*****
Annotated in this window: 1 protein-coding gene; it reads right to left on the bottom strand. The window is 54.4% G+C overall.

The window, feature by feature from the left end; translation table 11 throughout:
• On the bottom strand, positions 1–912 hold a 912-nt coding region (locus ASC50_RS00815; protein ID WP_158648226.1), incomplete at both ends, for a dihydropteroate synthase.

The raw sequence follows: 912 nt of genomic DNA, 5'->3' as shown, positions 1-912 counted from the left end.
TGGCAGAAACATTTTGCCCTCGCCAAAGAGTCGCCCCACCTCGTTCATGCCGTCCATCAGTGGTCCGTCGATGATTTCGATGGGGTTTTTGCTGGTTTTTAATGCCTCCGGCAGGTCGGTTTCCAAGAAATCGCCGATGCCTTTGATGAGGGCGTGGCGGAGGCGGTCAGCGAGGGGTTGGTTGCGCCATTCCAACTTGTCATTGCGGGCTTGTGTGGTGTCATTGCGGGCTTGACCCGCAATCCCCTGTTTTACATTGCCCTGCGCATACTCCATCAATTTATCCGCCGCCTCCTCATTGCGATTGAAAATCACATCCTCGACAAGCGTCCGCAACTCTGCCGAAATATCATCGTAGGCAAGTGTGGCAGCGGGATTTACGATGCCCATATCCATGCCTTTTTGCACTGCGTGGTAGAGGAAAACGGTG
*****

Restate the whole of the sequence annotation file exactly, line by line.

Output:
Annotated in this window: 1 protein-coding gene; it reads right to left on the bottom strand. The window is 54.4% G+C overall.

The window, feature by feature from the left end; translation table 11 throughout:
• On the bottom strand, positions 1–912 hold a 912-nt coding region (locus ASC50_RS00815; protein ID WP_158648226.1), incomplete at both ends, for a dihydropteroate synthase.

The raw sequence follows: 912 nt of genomic DNA, 5'->3' as shown, positions 1-912 counted from the left end.
TGGCAGAAACATTTTGCCCTCGCCAAAGAGTCGCCCCACCTCGTTCATGCCGTCCATCAGTGGTCCGTCGATGATTTCGATGGGGTTTTTGCTGGTTTTTAATGCCTCCGGCAGGTCGGTTTCCAAGAAATCGCCGATGCCTTTGATGAGGGCGTGGCGGAGGCGGTCAGCGAGGGGTTGGTTGCGCCATTCCAACTTGTCATTGCGGGCTTGTGTGGTGTCATTGCGGGCTTGACCCGCAATCCCCTGTTTTACATTGCCCTGCGCATACTCCATCAATTTATCCGCCGCCTCCTCATTGCGATTGAAAATCACATCCTCGACAAGCGTCCGCAACTCTGCCGAAATATCATCGTAGGCAAGTGTGGCAGCGGGATTTACGATGCCCATATCCATGCCTTTTTGCACTGCGTGGTAGAGGAAAACGGTG